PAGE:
There are no clear or agreed definitions for comparative ranking of public administrations. However, there is widespread agreement that a number of elements should be included in any assessment:
- The size, cost and inputs of the public sector. While size of the public sector, its cost and its inputs are not the sole or even main determinants of good public administration, nevertheless in terms of value for money in the delivery of public services, keeping check on the size, cost and other inputs of the public sector and public service is an important consideration.
- The quality and efficiency of public administration. Public administration includes policy-making, policy legislation and management of the public sector. Such dimensions of public administration are frequently measured by subjective indicators of quality, which give a sense of how good the public administration is. There is also an onus on public administration to deliver services efficiently.
- Sectoral performance. The delivery of social, economic and environmental outcomes in an efficient manner is central to an effective public administration.
- Trust, satisfaction and confidence in public administration. The public ultimately must have trust, satisfaction and confidence in the public administration of a country if it is to be effective.
In this study, we examine indicators for each of these four elements of public administration. Where possible and appropriate, data is included for other European countries, in order to enable comparisons. In addition, where data are available, we have provided trend data going back over the last decade. The intention is to provide a snapshot of trends in public administration performance in Ireland, to highlight where we are doing well, what challenges are present, and where improvements can be made.
In a number of charts, as well as showing Ireland’s rating relative to the European Union (EU) plus the UK averages, the top ranked and bottom ranked country as at the time of the most recent data gathering are included for comparative purposes.
In its style and content, the format for the report, which has remained largely unchanged since 2010, drew on a number of efforts to benchmark and compare public sector efficiency and performance. These include a European Central Bank (ECB) international comparison of public sector efficiency sector performance.
Climate change and environmental degradation represent significant existential threats to how we all live. The European Green Deal sets out to address these challenges, and how we tackle these challenges here in Ireland will also have a significant bearing on how successful we are in delivering social and economic outcomes which are both effective and sustainable. For this 2022 report we have therefore included some new indicators to try and assess performance across climate and the broader environment.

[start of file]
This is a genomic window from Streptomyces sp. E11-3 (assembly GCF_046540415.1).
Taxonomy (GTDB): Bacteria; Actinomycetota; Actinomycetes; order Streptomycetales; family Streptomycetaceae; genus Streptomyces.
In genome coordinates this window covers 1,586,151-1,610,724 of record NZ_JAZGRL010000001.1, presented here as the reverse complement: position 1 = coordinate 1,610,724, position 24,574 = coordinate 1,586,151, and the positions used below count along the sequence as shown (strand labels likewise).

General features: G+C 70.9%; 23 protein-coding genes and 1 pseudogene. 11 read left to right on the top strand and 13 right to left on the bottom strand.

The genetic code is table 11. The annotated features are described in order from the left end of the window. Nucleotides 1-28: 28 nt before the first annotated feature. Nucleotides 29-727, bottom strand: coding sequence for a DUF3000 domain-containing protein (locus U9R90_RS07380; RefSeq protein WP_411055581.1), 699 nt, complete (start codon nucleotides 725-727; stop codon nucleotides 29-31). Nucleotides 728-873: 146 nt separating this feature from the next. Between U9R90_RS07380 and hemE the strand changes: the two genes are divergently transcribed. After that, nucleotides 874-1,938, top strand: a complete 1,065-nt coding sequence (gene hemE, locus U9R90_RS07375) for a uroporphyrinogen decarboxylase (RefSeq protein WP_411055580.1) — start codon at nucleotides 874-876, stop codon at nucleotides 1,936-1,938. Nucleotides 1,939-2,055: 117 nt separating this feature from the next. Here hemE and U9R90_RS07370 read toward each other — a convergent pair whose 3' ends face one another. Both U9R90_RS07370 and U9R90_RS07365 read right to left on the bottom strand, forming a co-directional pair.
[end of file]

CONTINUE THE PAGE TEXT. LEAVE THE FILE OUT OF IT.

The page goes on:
A word of caution about data limitations
The data presented here should be interpreted with great care. First, there is the issue of whether the indicators used to represent public administration provision and quality really captures what public service is about. Indicators, by their nature, only give a partial picture. Second, much of the international comparative data in this report is qualitative data derived from opinion surveys. Some of this survey data comprises small-scale samples of opinion from academics, managers and experts in the business community. The survey data is thus limited in terms of both its overall reliability and the fact that some surveys represent the views of limited sections of the community. Third, the point scores arrived at on some indicators (for example, on a scale from 1–10 for the IMD data and between –2.5 and +2.5 for the World Bank governance indicators) should not be interpreted too strictly, as there are margins of error associated with these estimates. Fourth, changes over short periods should be viewed cautiously. Many of the indicators assessed represent ‘snapshots’ at one particular point in time. Small shifts in annual ranking are not particularly meaningful.
In all, when interpreting the findings set out in this paper, these limitations should be borne in mind. In particular, small variations in scores should be interpreted cautiously. These may be no more than random variations to be expected given the data being used. What is of interest is to identify broad patterns and trends emerging from the data.